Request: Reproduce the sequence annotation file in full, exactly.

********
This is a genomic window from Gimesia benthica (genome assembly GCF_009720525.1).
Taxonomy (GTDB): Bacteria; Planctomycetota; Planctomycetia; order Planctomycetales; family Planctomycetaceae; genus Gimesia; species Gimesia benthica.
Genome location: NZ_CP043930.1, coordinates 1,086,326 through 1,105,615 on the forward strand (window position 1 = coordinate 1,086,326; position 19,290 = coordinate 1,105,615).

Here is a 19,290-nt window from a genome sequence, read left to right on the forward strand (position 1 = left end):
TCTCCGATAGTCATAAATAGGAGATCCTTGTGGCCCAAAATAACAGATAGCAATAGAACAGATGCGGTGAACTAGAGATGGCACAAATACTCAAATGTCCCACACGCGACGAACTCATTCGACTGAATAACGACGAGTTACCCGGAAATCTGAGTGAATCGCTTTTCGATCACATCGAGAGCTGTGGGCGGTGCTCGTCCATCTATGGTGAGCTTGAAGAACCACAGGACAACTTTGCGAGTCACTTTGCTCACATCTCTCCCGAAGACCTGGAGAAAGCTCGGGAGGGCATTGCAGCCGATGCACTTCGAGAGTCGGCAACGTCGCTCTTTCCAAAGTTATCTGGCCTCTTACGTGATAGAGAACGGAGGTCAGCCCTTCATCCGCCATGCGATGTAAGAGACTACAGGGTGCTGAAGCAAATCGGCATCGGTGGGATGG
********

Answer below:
This is a genomic window from Gimesia benthica (genome assembly GCF_009720525.1).
Taxonomy (GTDB): Bacteria; Planctomycetota; Planctomycetia; order Planctomycetales; family Planctomycetaceae; genus Gimesia; species Gimesia benthica.
Genome location: NZ_CP043930.1, coordinates 1,086,326 through 1,105,615 on the forward strand (window position 1 = coordinate 1,086,326; position 19,290 = coordinate 1,105,615).

Here is a 19,290-nt window from a genome sequence, read left to right on the forward strand (position 1 = left end):
TCTCCGATAGTCATAAATAGGAGATCCTTGTGGCCCAAAATAACAGATAGCAATAGAACAGATGCGGTGAACTAGAGATGGCACAAATACTCAAATGTCCCACACGCGACGAACTCATTCGACTGAATAACGACGAGTTACCCGGAAATCTGAGTGAATCGCTTTTCGATCACATCGAGAGCTGTGGGCGGTGCTCGTCCATCTATGGTGAGCTTGAAGAACCACAGGACAACTTTGCGAGTCACTTTGCTCACATCTCTCCCGAAGACCTGGAGAAAGCTCGGGAGGGCATTGCAGCCGATGCACTTCGAGAGTCGGCAACGTCGCTCTTTCCAAAGTTATCTGGCCTCTTACGTGATAGAGAACGGAGGTCAGCCCTTCATCCGCCATGCGATGTAAGAGACTACAGGGTGCTGAAGCAAATCGGCATCGGTGGGATGG